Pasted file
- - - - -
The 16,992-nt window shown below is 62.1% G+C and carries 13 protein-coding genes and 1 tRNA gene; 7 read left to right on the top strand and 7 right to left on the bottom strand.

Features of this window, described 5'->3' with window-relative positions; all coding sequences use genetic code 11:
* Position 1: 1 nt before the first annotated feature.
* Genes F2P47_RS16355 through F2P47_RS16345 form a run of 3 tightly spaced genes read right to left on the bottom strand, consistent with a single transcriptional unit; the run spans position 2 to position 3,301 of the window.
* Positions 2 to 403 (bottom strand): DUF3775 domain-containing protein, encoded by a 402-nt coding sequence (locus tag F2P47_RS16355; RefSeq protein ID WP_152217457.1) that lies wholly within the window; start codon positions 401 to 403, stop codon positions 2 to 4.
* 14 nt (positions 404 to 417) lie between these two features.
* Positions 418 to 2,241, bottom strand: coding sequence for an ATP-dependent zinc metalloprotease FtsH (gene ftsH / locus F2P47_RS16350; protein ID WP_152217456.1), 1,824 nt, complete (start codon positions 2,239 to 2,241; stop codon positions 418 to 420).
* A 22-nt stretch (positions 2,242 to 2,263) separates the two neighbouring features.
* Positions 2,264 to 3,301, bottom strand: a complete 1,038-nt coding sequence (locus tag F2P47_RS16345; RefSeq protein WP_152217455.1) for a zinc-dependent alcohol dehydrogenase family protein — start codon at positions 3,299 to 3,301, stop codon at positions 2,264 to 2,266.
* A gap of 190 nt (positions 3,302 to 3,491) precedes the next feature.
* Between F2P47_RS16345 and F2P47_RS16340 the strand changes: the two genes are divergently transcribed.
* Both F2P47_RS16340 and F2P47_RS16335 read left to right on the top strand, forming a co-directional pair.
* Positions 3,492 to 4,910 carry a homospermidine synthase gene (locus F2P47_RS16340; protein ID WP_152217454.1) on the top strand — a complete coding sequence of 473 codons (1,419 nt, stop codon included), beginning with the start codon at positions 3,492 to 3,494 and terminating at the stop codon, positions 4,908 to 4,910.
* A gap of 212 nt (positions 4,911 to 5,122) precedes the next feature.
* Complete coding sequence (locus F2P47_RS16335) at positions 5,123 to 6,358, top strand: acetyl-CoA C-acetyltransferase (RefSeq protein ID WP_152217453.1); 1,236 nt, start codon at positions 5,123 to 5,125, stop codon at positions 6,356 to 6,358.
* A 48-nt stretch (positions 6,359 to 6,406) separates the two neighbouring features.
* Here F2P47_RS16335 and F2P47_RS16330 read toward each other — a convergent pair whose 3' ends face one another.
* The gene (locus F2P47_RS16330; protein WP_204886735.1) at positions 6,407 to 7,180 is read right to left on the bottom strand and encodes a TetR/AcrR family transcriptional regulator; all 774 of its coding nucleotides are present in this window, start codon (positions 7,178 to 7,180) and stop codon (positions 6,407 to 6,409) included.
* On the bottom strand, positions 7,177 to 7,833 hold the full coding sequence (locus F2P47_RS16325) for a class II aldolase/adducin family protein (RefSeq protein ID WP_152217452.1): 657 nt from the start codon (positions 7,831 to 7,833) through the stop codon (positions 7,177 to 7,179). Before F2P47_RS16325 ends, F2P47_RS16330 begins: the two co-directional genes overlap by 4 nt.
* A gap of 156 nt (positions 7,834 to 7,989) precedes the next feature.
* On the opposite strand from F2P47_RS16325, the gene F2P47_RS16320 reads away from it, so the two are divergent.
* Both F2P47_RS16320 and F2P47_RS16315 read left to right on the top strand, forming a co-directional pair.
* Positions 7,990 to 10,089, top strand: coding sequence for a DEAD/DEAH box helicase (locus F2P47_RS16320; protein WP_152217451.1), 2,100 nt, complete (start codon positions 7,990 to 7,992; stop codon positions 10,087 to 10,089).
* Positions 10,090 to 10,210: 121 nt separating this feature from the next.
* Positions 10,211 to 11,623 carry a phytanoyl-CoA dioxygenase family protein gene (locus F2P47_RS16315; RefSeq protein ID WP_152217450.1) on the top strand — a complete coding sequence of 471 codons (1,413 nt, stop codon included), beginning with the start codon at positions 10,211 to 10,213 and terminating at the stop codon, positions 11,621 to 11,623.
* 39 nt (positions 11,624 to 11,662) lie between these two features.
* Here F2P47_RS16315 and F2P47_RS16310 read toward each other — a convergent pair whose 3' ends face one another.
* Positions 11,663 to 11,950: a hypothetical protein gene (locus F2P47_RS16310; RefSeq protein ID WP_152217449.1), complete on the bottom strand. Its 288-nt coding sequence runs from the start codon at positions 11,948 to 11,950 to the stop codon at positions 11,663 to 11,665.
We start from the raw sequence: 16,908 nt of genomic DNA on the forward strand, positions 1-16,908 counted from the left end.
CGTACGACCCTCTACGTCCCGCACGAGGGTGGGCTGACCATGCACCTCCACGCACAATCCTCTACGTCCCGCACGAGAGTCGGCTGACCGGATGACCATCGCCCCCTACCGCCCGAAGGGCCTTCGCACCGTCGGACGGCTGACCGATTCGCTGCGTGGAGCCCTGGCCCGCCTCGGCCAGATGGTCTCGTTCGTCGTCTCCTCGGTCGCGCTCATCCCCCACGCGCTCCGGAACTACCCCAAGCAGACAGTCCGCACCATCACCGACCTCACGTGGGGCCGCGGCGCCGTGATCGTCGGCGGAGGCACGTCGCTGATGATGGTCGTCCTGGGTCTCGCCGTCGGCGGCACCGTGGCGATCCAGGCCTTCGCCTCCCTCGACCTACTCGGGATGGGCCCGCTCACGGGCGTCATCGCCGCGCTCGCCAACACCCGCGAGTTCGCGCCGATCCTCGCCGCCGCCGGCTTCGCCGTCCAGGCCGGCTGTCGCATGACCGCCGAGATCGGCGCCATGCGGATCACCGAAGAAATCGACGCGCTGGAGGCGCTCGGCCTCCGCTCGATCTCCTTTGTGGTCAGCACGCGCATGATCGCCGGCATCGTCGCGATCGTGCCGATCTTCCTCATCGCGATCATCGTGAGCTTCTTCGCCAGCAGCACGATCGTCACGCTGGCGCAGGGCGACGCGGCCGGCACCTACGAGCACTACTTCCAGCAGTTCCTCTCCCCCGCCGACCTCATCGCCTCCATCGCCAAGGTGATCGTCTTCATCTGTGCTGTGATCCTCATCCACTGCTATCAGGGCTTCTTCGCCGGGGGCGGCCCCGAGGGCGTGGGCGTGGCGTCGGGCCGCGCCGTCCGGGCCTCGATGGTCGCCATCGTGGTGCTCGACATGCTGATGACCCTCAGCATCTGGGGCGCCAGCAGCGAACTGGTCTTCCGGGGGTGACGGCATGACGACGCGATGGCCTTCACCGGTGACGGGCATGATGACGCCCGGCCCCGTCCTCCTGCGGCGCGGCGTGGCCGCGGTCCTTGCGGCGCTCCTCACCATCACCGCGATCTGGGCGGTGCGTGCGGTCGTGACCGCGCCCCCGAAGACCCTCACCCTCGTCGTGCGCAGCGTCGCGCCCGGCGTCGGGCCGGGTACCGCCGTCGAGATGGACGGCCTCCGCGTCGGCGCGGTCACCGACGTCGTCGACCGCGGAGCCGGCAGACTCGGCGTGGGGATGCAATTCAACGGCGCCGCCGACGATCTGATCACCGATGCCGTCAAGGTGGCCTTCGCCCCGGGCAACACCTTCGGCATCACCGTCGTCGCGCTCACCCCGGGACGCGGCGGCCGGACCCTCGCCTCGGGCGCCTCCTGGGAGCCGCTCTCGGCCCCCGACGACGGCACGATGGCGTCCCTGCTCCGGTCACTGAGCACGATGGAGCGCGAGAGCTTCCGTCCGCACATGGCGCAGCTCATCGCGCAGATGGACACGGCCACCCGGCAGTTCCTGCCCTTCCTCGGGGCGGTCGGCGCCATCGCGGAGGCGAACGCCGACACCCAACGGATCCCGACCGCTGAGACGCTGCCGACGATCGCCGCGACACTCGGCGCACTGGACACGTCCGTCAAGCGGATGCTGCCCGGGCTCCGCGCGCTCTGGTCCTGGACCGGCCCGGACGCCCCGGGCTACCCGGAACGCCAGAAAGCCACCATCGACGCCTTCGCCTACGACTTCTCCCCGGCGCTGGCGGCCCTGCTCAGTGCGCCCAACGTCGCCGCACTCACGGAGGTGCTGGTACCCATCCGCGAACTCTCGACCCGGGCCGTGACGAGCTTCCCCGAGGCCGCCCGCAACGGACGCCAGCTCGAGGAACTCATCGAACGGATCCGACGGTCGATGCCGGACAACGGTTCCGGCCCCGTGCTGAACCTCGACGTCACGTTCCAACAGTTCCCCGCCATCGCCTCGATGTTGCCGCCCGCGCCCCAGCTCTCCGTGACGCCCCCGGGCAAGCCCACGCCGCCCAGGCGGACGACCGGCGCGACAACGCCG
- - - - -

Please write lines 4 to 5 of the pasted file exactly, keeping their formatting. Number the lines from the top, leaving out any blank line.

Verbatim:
* Genes F2P47_RS16355 through F2P47_RS16345 form a run of 3 tightly spaced genes read right to left on the bottom strand, consistent with a single transcriptional unit; the run spans position 2 to position 3,301 of the window.
* Positions 2 to 403 (bottom strand): DUF3775 domain-containing protein, encoded by a 402-nt coding sequence (locus tag F2P47_RS16355; RefSeq protein ID WP_152217457.1) that lies wholly within the window; start codon positions 401 to 403, stop codon positions 2 to 4.